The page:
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VINE VOICEon 15 December 2011
Format: Hardcover|Vine Customer Review of Free Product( What's this? )
This is a thoroughly absorbing novel that works on a number of levels but has one flaw, in my opinion.
The scenes in which the virtual world, T'Rain, is featured are cinematically vivid and fascinating, as are the long passages describing the genesis and development of the game and I was a little disappointed to find that T'rain is featured less and less as the story progresses.
The reason this book is so long is due, in no small measure, to the fact that the descriptions are incredibly detailed. No action is described in anything but the finest detail. The author is so adept at this, though, that it never becomes tedious and serves only to draw you further in to the story. And it is a great story, epic in scope, even though it takes place over the course of only a month. And then the characters talk to each other and you find yourself pulled out of the world Stephenson has so meticulously created; He really doesn't do conversation well at all. Well, actually that's not true. If they're in a coffee shop etc. talk is fine. As soon as someone draws a gun it's strictly pre-1960s movie style talking. If the whole book had been just description, explanation and exposition it would have been much more enjoyable. It is a fun, absorbing and clever book, just be prepared for a large suspension of disbelief whenever conversations are taking place under fire, as it were. Don't read the blurb though, I think it gives to much (if not vital) information. (As do some of the reviews here on Amazon-come on guys, leave us some surprises!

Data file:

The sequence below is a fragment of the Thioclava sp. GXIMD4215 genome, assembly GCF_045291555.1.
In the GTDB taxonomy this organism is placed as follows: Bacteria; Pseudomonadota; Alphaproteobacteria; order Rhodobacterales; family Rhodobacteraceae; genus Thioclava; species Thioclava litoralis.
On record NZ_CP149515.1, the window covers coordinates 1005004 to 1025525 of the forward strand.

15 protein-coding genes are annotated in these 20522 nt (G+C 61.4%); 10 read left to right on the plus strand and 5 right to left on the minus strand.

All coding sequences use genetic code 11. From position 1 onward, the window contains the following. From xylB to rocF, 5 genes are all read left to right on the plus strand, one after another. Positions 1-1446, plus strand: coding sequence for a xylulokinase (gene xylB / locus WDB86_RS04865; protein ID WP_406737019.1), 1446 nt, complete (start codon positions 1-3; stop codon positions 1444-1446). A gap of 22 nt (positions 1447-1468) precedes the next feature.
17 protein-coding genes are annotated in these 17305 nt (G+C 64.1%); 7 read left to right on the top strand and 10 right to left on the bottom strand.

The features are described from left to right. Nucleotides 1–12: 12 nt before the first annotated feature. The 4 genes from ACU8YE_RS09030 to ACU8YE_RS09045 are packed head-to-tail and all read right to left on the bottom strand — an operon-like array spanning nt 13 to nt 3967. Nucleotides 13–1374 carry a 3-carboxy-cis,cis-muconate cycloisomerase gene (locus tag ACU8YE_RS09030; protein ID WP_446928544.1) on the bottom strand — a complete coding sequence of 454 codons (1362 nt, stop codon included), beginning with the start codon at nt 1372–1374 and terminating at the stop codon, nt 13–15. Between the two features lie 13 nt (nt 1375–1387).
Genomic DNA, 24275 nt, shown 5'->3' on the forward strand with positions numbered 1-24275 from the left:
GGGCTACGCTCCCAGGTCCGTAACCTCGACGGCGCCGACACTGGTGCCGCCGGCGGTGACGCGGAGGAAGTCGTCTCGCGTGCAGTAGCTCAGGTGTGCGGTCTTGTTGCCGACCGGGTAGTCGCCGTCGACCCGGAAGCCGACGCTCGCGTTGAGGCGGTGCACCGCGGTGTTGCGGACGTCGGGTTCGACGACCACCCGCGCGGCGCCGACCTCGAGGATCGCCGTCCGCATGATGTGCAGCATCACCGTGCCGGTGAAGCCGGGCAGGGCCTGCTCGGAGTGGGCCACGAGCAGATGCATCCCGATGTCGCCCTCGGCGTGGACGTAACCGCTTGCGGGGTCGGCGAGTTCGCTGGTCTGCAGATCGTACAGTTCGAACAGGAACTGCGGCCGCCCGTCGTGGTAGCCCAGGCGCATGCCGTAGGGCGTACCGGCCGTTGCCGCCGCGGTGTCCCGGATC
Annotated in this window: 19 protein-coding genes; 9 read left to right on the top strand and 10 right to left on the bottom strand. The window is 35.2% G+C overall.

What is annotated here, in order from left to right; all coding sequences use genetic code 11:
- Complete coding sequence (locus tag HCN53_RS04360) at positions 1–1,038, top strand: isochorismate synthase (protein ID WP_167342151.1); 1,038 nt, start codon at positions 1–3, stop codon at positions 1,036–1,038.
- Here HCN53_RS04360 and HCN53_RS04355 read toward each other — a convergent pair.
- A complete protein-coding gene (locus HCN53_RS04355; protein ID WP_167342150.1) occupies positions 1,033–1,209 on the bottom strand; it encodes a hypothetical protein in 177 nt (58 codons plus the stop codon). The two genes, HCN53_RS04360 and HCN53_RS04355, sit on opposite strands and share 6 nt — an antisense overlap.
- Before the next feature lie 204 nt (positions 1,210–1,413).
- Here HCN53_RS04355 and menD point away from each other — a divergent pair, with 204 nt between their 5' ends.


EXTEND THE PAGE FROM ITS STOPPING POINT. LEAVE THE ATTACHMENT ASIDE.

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on 22 August 2012
This for me was a 5 star book for the first 600 pages, 4-star for the next 200 pages, and then the last part rapidly degenerated into a confoundingly drawn out and highly improbable non-stop action finale, with ridiculous amounts of unnecessary and uninteresting details, as all the book's heroes and villains managed, miraculously, to converge from all over the world onto one spot where they could fight it out amongst themselves (and others) whilst endlessly scrambling up and down mountain paths in a cloud of bullets and blood.

And yet the first section of the book is a finely balanced and well-paced thriller. Inspiring stuff that had me staying up into the small hours not just reading but also investigating Google maps in order to find out more about some of the areas Stephenson was describing in the story.

Such a pity that an otherwise great read became a long drawn out struggle to finish the book - I found myself "speed-reading" through the final 50 or so interminable pages of tiresome forest combat in order to reach the predictable happy ending and move on to something better to read. I only wish I had paid a bit more attention to some of the other reviews here before choosing this particular book as an introduction to Neal Stephenson.
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TOP 500 REVIEWERon 26 August 2014